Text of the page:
Holiday Traditions

  by Shinazy

Ah, December, the month of festive merriment — Homes filled with the sound of the Kitchen Aid mixer blending…2 cups flour, 1-cup sugar, ½-tablespoon cinnamon…warm delightful fragrances filling each breath.  All efforts focused to honor the season with one well-planned celebration.

Except in my childhood home – there the Tasmanian Devil reigned.  December was a bustling whirlwind: Hanukah, 3 children birthday parties, 2 adult birthday cocktail revelries, Christmas Eve and Christmas Day, my parent’s anniversary soirée, and, of course, the New Year’s Eve bash.

For us Black Friday was “Decorating Day.”  My grandmother would arrive in an overloaded sleigh, resembling a Ford pickup, packed with the products of her yearlong effect.  Every year she designed and crafted the decorations.  I have memories of her 5, 6, & 7 feet tall candles, made from 10 inches diameter cardboard tubes, painted with military precision red and white stripes.  Fanciful gold and silver driftwood on which hand-made ornaments floated from spider silk.  Copper tubing contoured into all manner of holiday shapes.  And, there were all those decorations for the various one-day events – installed in the morning, dismantled at night to ready the house for the next fête.
Our Christmas dinner table was equally diverse.  Yes, there was the ham studded with its array of clove pegs aligned in their juicy trenches.  Yes, there was that green-bean dish with its golden tanned globs of white goo.  (I firmly believe roasted marshmallows have one purpose: to sit on a chuck of melting chocolate, barely contained between two pieces of graham crackers.)  In my multi-ethnic family, the all-American ham and green beans were surrounded by an array of international delights.   Lumpia, hand-rolled by any child over the age of 7.  Nigerian yams, so shiny from the corn syrup and butter you could see your reflection.  Fried udon noodles, seasoned with exotic spices I still find unpronounceable.  Stir-fried snow pea leaves.  Transparent layered croissants.  The United Nations represented on one table.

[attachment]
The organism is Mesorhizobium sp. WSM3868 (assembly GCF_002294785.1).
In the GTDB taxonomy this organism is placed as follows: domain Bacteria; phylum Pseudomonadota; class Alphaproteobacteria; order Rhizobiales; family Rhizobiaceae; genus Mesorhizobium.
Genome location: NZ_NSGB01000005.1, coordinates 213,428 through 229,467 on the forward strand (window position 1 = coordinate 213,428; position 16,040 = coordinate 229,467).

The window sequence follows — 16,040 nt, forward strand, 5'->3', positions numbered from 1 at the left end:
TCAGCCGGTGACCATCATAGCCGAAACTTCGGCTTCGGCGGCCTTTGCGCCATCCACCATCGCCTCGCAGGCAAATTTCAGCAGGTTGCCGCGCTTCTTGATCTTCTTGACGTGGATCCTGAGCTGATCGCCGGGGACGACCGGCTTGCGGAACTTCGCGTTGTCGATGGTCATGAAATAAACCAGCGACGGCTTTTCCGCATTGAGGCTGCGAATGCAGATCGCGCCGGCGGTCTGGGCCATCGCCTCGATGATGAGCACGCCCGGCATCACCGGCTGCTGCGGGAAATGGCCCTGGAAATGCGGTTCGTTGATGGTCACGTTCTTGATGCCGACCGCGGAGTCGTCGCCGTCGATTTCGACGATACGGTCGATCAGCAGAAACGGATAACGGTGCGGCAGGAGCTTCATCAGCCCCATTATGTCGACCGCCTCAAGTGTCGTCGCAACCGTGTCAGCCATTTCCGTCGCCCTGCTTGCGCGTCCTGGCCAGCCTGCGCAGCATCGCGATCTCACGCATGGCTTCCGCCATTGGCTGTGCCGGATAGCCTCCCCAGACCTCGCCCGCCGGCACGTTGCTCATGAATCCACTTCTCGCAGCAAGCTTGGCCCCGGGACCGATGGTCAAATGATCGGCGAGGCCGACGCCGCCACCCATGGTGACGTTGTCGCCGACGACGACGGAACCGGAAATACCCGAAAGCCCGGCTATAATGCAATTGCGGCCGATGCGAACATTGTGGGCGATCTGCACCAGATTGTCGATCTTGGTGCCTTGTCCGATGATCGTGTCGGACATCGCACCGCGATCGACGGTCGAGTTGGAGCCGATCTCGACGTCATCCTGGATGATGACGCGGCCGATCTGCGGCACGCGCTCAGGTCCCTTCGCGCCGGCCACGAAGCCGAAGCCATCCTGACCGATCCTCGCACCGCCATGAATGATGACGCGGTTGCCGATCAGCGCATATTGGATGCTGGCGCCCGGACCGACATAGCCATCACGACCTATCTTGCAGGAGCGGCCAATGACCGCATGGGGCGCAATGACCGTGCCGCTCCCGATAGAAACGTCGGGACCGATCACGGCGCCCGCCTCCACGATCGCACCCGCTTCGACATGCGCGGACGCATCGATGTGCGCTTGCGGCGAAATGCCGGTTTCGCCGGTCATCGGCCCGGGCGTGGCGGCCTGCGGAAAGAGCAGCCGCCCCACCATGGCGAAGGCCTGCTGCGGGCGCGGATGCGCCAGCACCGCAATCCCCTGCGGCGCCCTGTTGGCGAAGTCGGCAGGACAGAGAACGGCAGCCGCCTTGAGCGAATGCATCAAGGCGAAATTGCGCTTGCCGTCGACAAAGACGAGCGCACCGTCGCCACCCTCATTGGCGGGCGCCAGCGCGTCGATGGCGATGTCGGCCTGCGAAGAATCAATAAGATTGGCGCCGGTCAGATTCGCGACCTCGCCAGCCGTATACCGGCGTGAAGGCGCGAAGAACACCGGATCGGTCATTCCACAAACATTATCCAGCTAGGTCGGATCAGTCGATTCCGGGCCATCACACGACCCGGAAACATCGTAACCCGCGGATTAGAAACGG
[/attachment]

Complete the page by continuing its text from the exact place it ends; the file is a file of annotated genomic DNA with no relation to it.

After I became aware of the outside world, I discovered everyone had a tradition – something that heralds this time of year.  On Christmas Eve, my friend goes to a local dairy to buy fresh eggnog with the intention of bringing it to the gathering of friends the next day.  However, she always arrives with a bottle of wine because . . . that quart of nog only has a sip left in the container.  This has become her holiday tradition.
When it was time for me to form my holiday traditions, I wanted something calmer than the activity of my youth.  I also wanted my children to have memories, a tradition we could claim as ours (but, one without ham and marshmallows.)  So, every year we select a country and celebrate that country’s seasonal customs and foods.  This year is Peru, with a few modifications: I’ll set the clocks ahead five hours so that they chime midnight when it’s only 7:00 PM and use corn nuts rather than chulpe.  However, I’m still conflicted about roasting guinea pig –I wonder, is it really just an itsy bitsy tiny ham?
photo by Laszlo-photo

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